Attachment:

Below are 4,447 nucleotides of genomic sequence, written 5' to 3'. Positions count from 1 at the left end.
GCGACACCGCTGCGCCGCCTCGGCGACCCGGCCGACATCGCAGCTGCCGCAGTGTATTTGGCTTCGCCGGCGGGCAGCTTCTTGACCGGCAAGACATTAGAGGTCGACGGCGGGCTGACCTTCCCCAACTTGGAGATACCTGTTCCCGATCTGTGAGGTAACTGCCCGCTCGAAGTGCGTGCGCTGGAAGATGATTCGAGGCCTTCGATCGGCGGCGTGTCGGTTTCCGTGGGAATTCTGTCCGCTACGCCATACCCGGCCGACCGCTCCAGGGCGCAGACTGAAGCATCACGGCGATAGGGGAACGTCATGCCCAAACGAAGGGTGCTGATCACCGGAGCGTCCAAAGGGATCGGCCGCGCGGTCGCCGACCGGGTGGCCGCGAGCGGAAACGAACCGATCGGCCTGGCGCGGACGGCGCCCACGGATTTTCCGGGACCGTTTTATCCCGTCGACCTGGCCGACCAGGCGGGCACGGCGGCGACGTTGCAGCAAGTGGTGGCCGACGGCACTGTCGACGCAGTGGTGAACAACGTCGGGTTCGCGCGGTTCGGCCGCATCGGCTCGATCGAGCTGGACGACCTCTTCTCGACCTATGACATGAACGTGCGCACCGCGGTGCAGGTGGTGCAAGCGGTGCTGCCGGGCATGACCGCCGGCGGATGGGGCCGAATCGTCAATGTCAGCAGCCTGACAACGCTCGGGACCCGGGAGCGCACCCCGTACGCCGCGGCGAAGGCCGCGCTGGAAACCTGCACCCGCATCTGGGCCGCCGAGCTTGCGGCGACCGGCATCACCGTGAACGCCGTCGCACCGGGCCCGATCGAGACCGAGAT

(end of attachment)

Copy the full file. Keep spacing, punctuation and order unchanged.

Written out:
Below are 4,447 nucleotides of genomic sequence, written 5' to 3'. Positions count from 1 at the left end.
GCGACACCGCTGCGCCGCCTCGGCGACCCGGCCGACATCGCAGCTGCCGCAGTGTATTTGGCTTCGCCGGCGGGCAGCTTCTTGACCGGCAAGACATTAGAGGTCGACGGCGGGCTGACCTTCCCCAACTTGGAGATACCTGTTCCCGATCTGTGAGGTAACTGCCCGCTCGAAGTGCGTGCGCTGGAAGATGATTCGAGGCCTTCGATCGGCGGCGTGTCGGTTTCCGTGGGAATTCTGTCCGCTACGCCATACCCGGCCGACCGCTCCAGGGCGCAGACTGAAGCATCACGGCGATAGGGGAACGTCATGCCCAAACGAAGGGTGCTGATCACCGGAGCGTCCAAAGGGATCGGCCGCGCGGTCGCCGACCGGGTGGCCGCGAGCGGAAACGAACCGATCGGCCTGGCGCGGACGGCGCCCACGGATTTTCCGGGACCGTTTTATCCCGTCGACCTGGCCGACCAGGCGGGCACGGCGGCGACGTTGCAGCAAGTGGTGGCCGACGGCACTGTCGACGCAGTGGTGAACAACGTCGGGTTCGCGCGGTTCGGCCGCATCGGCTCGATCGAGCTGGACGACCTCTTCTCGACCTATGACATGAACGTGCGCACCGCGGTGCAGGTGGTGCAAGCGGTGCTGCCGGGCATGACCGCCGGCGGATGGGGCCGAATCGTCAATGTCAGCAGCCTGACAACGCTCGGGACCCGGGAGCGCACCCCGTACGCCGCGGCGAAGGCCGCGCTGGAAACCTGCACCCGCATCTGGGCCGCCGAGCTTGCGGCGACCGGCATCACCGTGAACGCCGTCGCACCGGGCCCGATCGAGACCGAGAT